(Roughly) Daily

One Degree of Nicholas Cage…

“Founded on the belief that everything in life would be better with a little more Nic Cage,” Nic Cage as Everyone:

Many, many more– “bettering the world, one image at a time”– at Nic Cage as Everyone.

As we reflect on resemblance, we might note that today is a good day (not that every day isn’t a good day) to question authority, as it was on this date in 1898 that Emile Zola’s inflammatory “letter to the editor,” “J’accuse,” was printed in the newspaper L’Aurore.  The letter exposed a military cover-up: Captain Alfred Dreyfus, a French army captain, had been accused of espionage in 1894 and sentenced by a secret military court-martial to imprisonment in a South American penal colony. Two years later, evidence of Dreyfus’ innocence surfaced, but was suppressed by the army.  Zola’s letter excoriated the military for concealing its mistaken conviction.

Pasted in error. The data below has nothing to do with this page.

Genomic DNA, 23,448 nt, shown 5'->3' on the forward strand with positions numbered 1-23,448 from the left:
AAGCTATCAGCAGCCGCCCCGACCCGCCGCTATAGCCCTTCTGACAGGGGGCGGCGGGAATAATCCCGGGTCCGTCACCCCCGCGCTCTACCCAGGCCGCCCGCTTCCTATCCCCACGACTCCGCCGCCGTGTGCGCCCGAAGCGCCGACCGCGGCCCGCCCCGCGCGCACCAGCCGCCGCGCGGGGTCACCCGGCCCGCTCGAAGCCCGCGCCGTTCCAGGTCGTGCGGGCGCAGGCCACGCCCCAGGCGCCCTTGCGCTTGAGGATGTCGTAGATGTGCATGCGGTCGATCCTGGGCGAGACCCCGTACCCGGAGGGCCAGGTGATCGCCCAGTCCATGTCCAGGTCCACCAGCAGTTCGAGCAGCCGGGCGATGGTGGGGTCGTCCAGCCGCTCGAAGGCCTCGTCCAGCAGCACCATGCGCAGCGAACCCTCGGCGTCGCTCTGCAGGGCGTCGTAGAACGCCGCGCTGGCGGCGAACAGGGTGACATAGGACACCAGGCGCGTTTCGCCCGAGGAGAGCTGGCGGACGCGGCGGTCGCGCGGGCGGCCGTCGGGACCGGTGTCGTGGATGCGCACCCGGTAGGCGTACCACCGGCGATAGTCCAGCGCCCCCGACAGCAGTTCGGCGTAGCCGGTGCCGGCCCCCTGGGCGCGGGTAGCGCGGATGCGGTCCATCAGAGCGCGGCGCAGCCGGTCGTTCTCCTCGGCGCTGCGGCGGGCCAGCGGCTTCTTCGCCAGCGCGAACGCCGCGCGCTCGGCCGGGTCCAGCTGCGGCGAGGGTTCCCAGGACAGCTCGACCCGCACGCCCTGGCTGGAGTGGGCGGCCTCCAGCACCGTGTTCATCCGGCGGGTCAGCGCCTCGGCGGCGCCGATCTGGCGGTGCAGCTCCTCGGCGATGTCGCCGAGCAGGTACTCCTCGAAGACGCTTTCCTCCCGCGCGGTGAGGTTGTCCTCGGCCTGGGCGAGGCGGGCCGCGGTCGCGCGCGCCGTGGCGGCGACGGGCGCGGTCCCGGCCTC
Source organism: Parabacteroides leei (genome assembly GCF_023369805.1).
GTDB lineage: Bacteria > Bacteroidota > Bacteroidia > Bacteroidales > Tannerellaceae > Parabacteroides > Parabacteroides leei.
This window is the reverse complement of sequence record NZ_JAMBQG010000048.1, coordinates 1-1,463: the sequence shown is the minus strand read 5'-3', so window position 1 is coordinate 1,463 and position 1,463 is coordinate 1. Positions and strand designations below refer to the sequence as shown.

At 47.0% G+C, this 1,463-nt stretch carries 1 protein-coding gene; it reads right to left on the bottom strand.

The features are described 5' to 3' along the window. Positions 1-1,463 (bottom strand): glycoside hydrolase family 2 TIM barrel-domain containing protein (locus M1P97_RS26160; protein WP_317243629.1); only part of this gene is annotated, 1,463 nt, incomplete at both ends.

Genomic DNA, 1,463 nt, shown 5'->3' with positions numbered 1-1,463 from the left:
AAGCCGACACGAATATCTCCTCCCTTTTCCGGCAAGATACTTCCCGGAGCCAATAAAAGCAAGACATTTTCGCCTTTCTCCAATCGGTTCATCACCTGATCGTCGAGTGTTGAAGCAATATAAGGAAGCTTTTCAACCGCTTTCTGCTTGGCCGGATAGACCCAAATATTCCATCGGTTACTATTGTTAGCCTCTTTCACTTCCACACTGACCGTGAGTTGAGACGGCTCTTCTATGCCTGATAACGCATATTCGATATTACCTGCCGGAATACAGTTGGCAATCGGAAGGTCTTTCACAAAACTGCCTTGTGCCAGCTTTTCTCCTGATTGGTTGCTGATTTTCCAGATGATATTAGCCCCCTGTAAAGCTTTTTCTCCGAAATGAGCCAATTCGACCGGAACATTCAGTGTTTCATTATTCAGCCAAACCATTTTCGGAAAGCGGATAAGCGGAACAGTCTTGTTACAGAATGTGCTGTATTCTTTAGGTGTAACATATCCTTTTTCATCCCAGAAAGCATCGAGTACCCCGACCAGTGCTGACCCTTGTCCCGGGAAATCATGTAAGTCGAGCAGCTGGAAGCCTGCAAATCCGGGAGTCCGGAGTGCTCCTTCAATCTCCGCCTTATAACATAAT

Zola, who had become one of France’s best-known writers with the publication of his 1877 best seller, The Drunkard, stirred outrage on both sides of the issue.  Supporters of the military sued Zola for libel.  He was convicted and sentenced to one year’s imprisonment, but fled France to avoid the sentence.  Then, in 1899, Dreyfus was pardoned– though for political reasons he wasn’t exonerated until 1906… four years after Zola, who returned to France shortly after Dreyfus’ pardon, had died.

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Written by LW

January 13, 2010 at 1:01 am

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